There are over 50,000 Indigenous businesses in Canada today. According to the 2020 census, the Indigenous economy generated a gross domestic product of $48.9 billion dollars. A growing number of First Nations, Inuit and Métis communities are establishing economic development corporations (EDCs), of which many are involved in the renewable energy sector.
Indigenous EDCs exist across a range of industries such as retail, forestry, fisheries, energy, mining, construction and hospitality. They have the potential to be major drivers for economic growth in Indigenous communities.
The role of Indigenous EDCs in the renewable energy sector has so far been unclear. Canada’s energy industry is responsible for 80 per cent of the country’s greenhouse gas emissions. Increasing renewable energy production is an important part of reducing emissions.
Today, Indigenous communities are involved in hundreds of large renewable energy projects and thousands of small ones.
With support from community members and the band council, an Indigenous community can establish an EDC as a separate for-profit business entity to engage in commercial opportunities on its behalf. As a business, the EDC may enter into partnerships and joint ventures, including owning renewable energy projects. Unlike other businesses, the community’s members are the only shareholder. That means the EDC is responsible to the community and its board of directors.
Our research offers new findings about the role of Indigenous EDCs in supporting the development of renewable energy projects and how this links to socioeconomic benefits for communities.
In partnership with the Canadian Council for Aboriginal Business, we surveyed and interviewed eight representatives of First Nation EDCs with active renewable energy projects. Through online desk research and the survey and interview results, we were able to provide an overview of First Nation communities and EDC involvement in the renewable energy sector.
Indigenous communities can be involved in renewable energy projects in a number of ways. The benefits of revenues can be important to improving communities’ self-determination and economic reconciliation.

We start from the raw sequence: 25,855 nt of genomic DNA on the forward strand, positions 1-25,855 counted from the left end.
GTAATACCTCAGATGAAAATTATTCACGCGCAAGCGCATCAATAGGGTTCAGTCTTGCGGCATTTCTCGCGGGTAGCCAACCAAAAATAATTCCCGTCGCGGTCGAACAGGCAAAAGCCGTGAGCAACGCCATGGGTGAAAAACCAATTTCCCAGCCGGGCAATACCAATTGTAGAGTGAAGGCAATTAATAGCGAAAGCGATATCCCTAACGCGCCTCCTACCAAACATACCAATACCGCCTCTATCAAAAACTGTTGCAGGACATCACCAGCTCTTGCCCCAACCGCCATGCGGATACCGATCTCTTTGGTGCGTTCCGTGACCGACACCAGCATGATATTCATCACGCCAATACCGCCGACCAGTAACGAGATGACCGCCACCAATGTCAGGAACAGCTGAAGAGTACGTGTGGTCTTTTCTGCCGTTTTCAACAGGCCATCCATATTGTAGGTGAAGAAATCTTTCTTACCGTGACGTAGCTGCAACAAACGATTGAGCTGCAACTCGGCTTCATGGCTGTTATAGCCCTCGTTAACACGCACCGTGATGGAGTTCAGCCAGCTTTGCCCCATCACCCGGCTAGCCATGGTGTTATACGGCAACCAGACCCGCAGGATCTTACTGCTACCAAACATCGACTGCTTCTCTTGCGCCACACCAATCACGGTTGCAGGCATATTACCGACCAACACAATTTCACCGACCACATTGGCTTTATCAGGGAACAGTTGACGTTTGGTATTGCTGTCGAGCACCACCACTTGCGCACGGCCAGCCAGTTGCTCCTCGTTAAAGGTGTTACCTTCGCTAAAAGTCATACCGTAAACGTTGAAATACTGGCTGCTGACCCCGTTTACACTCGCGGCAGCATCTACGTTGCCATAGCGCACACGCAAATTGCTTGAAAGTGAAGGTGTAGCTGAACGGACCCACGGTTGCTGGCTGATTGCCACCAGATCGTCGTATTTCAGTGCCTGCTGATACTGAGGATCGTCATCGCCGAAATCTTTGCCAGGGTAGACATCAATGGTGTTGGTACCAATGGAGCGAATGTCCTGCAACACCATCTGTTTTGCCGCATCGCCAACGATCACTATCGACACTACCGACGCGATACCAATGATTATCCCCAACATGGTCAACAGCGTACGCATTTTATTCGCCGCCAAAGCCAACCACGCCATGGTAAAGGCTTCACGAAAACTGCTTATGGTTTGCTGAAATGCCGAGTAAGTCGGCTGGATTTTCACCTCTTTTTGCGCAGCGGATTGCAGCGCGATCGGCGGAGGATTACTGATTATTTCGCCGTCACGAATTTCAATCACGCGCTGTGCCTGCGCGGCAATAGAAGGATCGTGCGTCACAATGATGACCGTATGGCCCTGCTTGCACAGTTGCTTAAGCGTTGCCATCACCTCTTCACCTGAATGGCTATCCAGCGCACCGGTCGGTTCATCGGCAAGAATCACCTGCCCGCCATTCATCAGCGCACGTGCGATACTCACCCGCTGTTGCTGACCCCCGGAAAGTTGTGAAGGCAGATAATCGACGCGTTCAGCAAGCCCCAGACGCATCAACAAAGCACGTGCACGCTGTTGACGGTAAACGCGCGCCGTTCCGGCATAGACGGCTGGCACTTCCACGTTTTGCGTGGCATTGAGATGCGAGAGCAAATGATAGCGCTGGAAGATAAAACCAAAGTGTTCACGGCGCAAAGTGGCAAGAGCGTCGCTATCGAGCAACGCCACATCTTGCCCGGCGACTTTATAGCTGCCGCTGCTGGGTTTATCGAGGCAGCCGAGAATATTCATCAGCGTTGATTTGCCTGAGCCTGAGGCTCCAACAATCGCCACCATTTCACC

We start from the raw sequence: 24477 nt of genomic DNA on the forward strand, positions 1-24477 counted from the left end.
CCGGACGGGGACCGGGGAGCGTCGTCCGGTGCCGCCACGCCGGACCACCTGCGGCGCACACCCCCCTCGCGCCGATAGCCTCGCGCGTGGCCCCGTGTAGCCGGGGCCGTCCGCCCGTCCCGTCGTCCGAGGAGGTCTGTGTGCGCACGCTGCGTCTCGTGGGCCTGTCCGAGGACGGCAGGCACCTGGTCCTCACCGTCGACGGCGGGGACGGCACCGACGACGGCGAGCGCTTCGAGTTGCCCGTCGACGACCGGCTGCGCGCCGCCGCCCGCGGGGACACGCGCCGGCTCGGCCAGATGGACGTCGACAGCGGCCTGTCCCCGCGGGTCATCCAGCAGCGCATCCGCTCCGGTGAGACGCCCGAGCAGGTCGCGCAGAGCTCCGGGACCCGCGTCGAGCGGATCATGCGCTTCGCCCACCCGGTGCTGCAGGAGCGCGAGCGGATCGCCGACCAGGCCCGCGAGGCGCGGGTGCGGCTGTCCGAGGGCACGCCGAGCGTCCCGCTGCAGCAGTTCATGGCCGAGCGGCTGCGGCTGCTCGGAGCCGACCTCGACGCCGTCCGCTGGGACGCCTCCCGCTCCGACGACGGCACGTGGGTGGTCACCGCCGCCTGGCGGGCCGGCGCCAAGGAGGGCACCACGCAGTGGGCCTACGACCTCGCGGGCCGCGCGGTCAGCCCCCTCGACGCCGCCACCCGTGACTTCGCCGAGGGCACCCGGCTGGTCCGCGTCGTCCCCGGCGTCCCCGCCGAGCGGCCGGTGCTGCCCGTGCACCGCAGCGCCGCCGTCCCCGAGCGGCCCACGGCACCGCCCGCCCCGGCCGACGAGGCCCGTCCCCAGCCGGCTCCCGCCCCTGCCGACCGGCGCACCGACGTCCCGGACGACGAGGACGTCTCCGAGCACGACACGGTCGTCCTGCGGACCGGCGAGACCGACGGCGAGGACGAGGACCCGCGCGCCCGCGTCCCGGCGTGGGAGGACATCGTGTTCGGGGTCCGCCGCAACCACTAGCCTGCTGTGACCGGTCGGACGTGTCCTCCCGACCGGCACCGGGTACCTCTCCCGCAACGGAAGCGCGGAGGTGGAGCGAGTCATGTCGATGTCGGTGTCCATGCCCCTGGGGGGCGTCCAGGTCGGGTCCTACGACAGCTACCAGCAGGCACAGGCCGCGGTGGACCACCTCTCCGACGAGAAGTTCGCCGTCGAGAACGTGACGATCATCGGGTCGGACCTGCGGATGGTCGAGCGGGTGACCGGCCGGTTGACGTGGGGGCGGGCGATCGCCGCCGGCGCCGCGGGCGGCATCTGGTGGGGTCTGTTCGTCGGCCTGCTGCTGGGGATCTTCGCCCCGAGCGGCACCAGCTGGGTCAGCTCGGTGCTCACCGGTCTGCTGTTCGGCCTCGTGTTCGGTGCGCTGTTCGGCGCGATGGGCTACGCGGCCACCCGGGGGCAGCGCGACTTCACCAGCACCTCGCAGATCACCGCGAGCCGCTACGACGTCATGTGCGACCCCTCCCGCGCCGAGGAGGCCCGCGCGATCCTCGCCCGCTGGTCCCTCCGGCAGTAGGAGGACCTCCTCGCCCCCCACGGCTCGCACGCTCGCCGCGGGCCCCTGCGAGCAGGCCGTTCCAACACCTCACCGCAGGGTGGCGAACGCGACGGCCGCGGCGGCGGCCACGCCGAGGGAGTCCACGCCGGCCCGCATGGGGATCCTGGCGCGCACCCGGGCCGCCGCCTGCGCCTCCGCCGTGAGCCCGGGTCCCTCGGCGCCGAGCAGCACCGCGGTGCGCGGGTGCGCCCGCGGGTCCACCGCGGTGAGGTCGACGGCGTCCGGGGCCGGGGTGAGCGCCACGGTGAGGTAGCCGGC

Benefits of ownership
In most projects, either the band council or the EDC can be involved in the project’s contractual arrangements. These arrangements correlate to the amount of Indigenous ownership in a project. For example, communities can be equity owners in projects, either as full or partial owners, in which they receive revenues and some control over project decision-making.
When a community has little to no ownership in a project, the governance agreement between the Indigenous community and company developing it is usually a resource revenue or impact and benefit agreement. These types of agreements typically offer less control and economic benefits compared to when a community has meaningful or full ownership shares in a project.
Scholars, and some of our research participants, argue that ownership brings greater benefits to communities than revenue sharing or impact and benefit agreements that tend to be weaker and short-lived.
Although all types of governance and ownership structures will likely provide some form of economic benefits, Indigenous ownership in a renewable energy project offers more control over decision-making and community pride.
According to our analysis, there are at least 294 Indigenous EDCs operating in Canada. In our study, we learned that up to 26 EDCs are involved in 47 solar, wind, biomass and hydroelectric projects that range in size from 0.5 to 230 megawatts. We also found that Indigenous EDCs more often tend to be involved in ownership of projects, such as partnerships and joint ventures, whereas the Band Council is more often involved in political governance structures such as resource-sharing agreements.
Despite the stronger benefits of ownership, our findings show Indigenous communities own few large renewable energy projects. Our interviews confirmed that not every community strives for whole ownership in renewable energy projects. Communities were concerned about the amount of money they’d need to borrow to finance the projects.
Some interviewees pointed out that the financial risk of greater project ownership may be too high for their community to take on. Some Indigenous and business leaders have called for an Indigenous loans guarantee program to ensure their communities can access the capital needed to partner in clean energy infrastructure projects.
Ownership denotes control over a project, which would align with the United Nations Declaration on the Rights of Indigenous People and Indigenous rights to self-determination.
Indigenous EDCs are emerging as important players in renewable energy deployment, as they are involved in ownership of an increasing number of renewable energy projects of a range of sizes. With the right support, more EDCs could be involved in the development of renewable energy projects. This could strengthen Indigenous self-determination and give communities the ability to benefit from and control resource developments on their lands.
Katarina Savic from the consultancy firm Mokwateh co-authored this article and led the research project.
Christina E. Hoicka has received funding from the Social Sciences and Humanities Research Council of Canada, the New Frontiers in Research Fund, Smart Prosperity Institute, Canada Research Chairs Program, Natural Resources Canada, MITACS and the McConnell Foundation.
Matthew Foss works for the Canadian Council for Aboriginal Business which connects Indigenous and non-Indigenous peoples, businesses and communities.